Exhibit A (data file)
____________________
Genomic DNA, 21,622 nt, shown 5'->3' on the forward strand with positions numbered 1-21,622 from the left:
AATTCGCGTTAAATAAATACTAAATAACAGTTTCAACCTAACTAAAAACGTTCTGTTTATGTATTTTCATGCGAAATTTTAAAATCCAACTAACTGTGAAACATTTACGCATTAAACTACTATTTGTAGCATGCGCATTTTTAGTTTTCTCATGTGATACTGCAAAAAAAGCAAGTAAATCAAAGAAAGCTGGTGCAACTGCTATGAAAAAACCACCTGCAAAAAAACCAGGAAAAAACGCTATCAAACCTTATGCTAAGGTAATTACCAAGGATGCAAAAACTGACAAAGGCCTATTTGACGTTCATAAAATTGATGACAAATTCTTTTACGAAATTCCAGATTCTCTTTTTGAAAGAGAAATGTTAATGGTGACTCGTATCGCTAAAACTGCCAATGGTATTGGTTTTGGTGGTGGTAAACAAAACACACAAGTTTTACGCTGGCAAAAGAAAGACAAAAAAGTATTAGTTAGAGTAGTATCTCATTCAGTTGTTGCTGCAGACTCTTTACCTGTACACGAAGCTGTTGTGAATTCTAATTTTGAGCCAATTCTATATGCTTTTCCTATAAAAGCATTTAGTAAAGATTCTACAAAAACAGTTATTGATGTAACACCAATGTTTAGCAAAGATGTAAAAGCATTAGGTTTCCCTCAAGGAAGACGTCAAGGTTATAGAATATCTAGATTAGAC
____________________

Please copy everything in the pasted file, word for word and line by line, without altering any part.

Genomic DNA, 21,622 nt, shown 5'->3' on the forward strand with positions numbered 1-21,622 from the left:
AATTCGCGTTAAATAAATACTAAATAACAGTTTCAACCTAACTAAAAACGTTCTGTTTATGTATTTTCATGCGAAATTTTAAAATCCAACTAACTGTGAAACATTTACGCATTAAACTACTATTTGTAGCATGCGCATTTTTAGTTTTCTCATGTGATACTGCAAAAAAAGCAAGTAAATCAAAGAAAGCTGGTGCAACTGCTATGAAAAAACCACCTGCAAAAAAACCAGGAAAAAACGCTATCAAACCTTATGCTAAGGTAATTACCAAGGATGCAAAAACTGACAAAGGCCTATTTGACGTTCATAAAATTGATGACAAATTCTTTTACGAAATTCCAGATTCTCTTTTTGAAAGAGAAATGTTAATGGTGACTCGTATCGCTAAAACTGCCAATGGTATTGGTTTTGGTGGTGGTAAACAAAACACACAAGTTTTACGCTGGCAAAAGAAAGACAAAAAAGTATTAGTTAGAGTAGTATCTCATTCAGTTGTTGCTGCAGACTCTTTACCTGTACACGAAGCTGTTGTGAATTCTAATTTTGAGCCAATTCTATATGCTTTTCCTATAAAAGCATTTAGTAAAGATTCTACAAAAACAGTTATTGATGTAACACCAATGTTTAGCAAAGATGTAAAAGCATTAGGTTTCCCTCAAGGAAGACGTCAAGGTTATAGAATATCTAGATTAGAC